I listened to a gospel sermon at a church in one of the labour camps yesterday by a pastor I greatly respect. He retold the story of the prodigal son, with an acceptable measure of poetic licence, along the way developing his basic evangelistic paradigm. Even with the handicap of translation, it was a model of good narrative preaching—fast-paced, engaging, witty, but with a clear message. I say this because in the unlikely event of him reading this post, I don’t want him to take what I say personally. The point I want to make is a much more general one about how we use—and misuse—scripture.
According to the paradigm, the older son represents a legalistic, moralistic or religious attitude. He has no need for the father’s mercy; he will earn his own salvation by working hard, keeping the rules. The younger son rebels against the rules and chooses his own way, with disastrous consequences. But in the end he comes to his senses and returns home to seek forgiveness. When his father comes running out to meet him, the younger son learns that we are saved not by works—certainly not by works of religion—but by grace alone (cf. Eph. 2:8-9). We can do nothing to merit eternal life; all we can do is receive our inheritance as a gift.
Whose parable is it?
So it was a story about two sons. It exhibited some clear narrative-structural similarities to the story that we find in Luke 15. But was it the same story? I’m not questioning the basic message. We do not, by any means, work our way into the community of the people of God; we are “called” and “saved” by grace. But was this the message that Jesus was trying to get across when he told the story? And if not, does it really matter?
To start with, nothing was said in the sermon about context. Perhaps this would be too much to expect from a translated evangelistic sermon addressed to labourers, but it underlines the fact, nevertheless, that we tend to think of the parables as free-floating illustrations of the beliefs, principles and arguments that make up our working theology.
The danger here is that we do not learn from the parable; rather we teach the parable, we tell it what it is supposed to say. Our theology—for example, our theology of justification by faith alone—is firmly in control of the situation and will not allow itself to be intimidated by such obscure notions as context. Not when there are souls to be saved.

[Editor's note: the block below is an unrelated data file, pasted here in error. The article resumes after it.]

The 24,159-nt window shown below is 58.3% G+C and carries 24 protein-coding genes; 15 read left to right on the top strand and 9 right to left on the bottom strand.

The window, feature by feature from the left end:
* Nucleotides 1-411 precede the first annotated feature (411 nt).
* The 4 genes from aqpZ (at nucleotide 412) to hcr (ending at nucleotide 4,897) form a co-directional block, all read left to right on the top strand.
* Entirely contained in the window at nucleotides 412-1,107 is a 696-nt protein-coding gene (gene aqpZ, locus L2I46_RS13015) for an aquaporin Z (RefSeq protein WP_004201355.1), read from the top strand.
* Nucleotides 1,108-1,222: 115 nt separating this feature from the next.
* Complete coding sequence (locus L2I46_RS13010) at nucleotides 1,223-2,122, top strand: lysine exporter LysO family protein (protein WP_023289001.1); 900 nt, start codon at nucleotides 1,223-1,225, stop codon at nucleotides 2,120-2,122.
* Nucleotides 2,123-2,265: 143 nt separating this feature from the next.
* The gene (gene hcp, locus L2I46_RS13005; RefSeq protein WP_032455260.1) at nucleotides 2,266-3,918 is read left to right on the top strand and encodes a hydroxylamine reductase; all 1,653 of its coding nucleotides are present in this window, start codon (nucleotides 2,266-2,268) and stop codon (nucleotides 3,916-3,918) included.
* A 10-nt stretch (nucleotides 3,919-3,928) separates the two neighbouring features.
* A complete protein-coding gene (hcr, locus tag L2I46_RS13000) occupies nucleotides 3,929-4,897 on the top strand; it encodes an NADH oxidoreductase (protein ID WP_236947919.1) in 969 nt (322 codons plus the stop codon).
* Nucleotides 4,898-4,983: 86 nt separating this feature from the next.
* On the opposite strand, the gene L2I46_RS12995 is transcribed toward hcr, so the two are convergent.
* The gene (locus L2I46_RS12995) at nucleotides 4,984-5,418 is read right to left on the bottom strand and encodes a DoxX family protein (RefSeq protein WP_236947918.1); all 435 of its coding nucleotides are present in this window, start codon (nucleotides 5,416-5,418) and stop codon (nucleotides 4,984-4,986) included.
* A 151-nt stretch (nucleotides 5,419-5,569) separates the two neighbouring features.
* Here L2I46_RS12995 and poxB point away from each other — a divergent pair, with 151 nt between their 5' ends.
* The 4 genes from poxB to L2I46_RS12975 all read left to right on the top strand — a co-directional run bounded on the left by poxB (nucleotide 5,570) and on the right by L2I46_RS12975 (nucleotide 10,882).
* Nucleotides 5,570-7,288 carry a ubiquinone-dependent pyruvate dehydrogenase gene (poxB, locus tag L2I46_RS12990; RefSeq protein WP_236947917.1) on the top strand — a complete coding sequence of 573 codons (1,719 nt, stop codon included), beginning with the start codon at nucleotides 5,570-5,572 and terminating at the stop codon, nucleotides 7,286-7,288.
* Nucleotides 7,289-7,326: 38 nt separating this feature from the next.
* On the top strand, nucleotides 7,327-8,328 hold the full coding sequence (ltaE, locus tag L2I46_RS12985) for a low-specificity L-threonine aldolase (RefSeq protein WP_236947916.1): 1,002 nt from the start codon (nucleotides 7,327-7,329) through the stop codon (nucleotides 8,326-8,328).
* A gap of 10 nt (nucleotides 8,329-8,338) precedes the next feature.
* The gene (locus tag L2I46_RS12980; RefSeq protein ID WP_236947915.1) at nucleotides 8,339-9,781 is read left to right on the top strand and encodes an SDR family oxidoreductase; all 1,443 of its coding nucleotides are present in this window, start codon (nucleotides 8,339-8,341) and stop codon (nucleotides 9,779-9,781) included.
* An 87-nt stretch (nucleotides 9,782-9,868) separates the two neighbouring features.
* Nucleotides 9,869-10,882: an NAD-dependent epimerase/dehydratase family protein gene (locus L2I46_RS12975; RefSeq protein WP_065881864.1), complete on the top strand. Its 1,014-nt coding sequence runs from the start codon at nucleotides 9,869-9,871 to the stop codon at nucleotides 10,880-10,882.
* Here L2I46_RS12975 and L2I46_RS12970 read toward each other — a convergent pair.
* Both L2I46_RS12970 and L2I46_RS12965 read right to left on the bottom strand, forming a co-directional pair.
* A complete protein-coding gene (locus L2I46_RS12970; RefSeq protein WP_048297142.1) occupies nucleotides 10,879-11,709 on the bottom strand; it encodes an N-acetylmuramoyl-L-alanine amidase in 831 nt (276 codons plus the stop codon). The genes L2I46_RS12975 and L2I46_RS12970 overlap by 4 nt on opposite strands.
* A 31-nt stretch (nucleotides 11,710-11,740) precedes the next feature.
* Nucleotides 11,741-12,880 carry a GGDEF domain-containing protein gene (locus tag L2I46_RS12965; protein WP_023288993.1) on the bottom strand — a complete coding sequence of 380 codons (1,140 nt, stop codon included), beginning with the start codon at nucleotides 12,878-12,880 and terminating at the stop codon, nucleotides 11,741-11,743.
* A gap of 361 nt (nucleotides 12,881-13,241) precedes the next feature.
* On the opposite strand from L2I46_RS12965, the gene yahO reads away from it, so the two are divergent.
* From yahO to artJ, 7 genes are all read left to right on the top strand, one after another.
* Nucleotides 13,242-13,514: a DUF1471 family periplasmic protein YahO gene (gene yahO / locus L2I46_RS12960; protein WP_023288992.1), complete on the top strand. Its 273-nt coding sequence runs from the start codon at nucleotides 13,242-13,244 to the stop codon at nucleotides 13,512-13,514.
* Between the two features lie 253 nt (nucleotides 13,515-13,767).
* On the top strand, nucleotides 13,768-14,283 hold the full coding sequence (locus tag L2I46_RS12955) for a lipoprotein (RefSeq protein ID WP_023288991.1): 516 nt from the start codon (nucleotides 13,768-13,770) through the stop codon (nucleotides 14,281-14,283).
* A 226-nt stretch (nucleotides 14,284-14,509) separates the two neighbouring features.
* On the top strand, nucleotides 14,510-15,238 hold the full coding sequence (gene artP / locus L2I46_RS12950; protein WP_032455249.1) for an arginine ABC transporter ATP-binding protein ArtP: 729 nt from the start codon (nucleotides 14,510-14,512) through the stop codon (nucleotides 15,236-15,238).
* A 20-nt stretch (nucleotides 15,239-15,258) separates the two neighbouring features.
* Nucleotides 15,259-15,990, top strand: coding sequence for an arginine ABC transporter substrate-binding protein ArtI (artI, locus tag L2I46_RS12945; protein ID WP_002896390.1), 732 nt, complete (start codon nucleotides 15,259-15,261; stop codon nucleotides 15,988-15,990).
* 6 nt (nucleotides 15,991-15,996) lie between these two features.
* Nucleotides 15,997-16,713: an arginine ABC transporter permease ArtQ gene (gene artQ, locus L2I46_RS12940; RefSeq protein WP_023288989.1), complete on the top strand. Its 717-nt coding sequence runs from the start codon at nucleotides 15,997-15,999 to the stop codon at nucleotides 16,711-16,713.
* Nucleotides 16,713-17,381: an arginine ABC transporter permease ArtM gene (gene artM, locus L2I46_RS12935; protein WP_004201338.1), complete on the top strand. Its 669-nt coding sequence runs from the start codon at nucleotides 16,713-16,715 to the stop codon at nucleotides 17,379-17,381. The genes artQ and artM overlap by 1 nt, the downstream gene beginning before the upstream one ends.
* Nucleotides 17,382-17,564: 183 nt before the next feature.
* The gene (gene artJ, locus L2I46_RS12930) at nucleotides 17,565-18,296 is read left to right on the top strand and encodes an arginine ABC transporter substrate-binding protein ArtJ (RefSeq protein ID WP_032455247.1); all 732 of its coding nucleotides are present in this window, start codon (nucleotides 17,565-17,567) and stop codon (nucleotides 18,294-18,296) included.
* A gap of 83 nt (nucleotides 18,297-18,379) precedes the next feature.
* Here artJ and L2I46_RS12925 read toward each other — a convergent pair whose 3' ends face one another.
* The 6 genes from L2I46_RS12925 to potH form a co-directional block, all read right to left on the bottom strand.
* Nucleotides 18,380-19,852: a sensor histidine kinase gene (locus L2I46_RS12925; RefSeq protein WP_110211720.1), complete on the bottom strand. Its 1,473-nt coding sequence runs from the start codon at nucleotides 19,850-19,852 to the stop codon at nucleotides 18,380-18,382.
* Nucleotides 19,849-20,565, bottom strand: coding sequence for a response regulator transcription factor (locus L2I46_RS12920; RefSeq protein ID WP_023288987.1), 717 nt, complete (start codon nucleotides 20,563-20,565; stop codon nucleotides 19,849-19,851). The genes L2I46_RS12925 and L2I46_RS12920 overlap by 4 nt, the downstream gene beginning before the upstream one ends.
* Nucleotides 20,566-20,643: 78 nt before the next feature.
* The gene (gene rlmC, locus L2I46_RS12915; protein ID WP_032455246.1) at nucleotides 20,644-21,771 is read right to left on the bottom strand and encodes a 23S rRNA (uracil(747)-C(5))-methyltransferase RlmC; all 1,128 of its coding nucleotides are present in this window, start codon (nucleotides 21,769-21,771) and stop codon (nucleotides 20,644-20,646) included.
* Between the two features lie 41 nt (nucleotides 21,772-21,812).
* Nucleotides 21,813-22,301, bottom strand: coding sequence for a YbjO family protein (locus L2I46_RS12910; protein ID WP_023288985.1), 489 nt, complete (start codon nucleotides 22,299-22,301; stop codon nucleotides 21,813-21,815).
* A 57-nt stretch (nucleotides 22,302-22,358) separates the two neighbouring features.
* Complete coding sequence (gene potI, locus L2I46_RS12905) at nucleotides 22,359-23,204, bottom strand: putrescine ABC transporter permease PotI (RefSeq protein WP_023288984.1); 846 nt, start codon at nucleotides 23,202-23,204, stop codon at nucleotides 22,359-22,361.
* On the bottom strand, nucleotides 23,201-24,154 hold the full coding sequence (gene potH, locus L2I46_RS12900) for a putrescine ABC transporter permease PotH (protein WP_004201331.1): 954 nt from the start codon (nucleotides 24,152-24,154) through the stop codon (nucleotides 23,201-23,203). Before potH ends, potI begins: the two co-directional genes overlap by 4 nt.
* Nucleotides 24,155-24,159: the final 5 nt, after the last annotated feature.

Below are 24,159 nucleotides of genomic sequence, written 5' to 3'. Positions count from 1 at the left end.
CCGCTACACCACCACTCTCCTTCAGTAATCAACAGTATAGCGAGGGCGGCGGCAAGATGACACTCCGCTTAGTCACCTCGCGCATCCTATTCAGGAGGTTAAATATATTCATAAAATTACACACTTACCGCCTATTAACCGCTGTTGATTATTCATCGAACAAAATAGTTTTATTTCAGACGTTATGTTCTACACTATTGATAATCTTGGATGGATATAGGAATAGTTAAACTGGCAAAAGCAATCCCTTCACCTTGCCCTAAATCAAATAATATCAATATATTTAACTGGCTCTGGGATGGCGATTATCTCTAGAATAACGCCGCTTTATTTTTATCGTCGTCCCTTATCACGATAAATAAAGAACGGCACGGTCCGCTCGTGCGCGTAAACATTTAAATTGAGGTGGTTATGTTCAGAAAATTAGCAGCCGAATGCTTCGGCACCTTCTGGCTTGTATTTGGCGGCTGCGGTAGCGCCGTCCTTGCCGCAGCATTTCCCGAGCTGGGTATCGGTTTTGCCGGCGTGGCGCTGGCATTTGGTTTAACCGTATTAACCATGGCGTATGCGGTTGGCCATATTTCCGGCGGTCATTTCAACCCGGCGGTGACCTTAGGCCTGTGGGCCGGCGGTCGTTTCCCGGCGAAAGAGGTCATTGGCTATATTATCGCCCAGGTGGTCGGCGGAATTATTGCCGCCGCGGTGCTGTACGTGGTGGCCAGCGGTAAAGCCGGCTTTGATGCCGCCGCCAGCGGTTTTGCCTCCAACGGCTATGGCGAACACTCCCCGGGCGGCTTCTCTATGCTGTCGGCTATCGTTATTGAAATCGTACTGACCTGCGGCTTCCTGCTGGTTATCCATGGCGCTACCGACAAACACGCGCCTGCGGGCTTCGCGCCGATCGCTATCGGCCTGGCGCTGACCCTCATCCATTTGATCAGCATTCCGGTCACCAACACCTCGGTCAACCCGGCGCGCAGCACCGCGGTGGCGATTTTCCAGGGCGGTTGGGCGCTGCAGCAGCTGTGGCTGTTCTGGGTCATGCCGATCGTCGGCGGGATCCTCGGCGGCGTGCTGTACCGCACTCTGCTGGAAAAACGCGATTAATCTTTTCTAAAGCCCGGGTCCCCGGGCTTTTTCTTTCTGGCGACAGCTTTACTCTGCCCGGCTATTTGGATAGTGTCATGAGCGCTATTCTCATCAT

Not all were lost
The story of the prodigal son, according to Luke, is one of three parables that Jesus tells in response to the complaint of certain Pharisees and scribes that “This man receives sinners and eats with them” (Lk. 15:1-2). It is not told in response to an enquiry about how to inherit eternal life.
Interestingly, when Jesus is explicitly asked about how to inherit eternal life by a man who has diligently kept the commandments since his youth, he neither condemns his “works”—his legalism, his religiosity—nor tells him to repent and receive eternal life as a gift. He tells him to do more, not less—to sell his possessions, give the money to the poor, and physically follow Jesus (Lk. 18:18-22). By doing all these things he will inherit the life of the age to come, which is still not quite “eternal life” as we generally understand it.
So how does Jesus answer the complaint of the Pharisees and scribes, which is the situation he is actually confronted with in Luke 15, rather than the question of the wealthy ruler?
He tells two short stories. A man loses one sheep out of the hundred that he owns, searches for it far and wide, and celebrates with his friends and neighbours when he has found it. A woman loses one of her ten coins, turns the house upside down until she finds it, then parties with her friends and neighbours into the wee small hours. In the same way, Jesus says, there will be greater rejoicing in heaven over one sinner who repents than over the many righteous people who need no repentance.
Is Jesus preaching an evangelistic message here? No, of course not. He is explaining why he receives the sinning classes in Israel and eats with them, why he associates with the irreligious underbelly of Jewish society.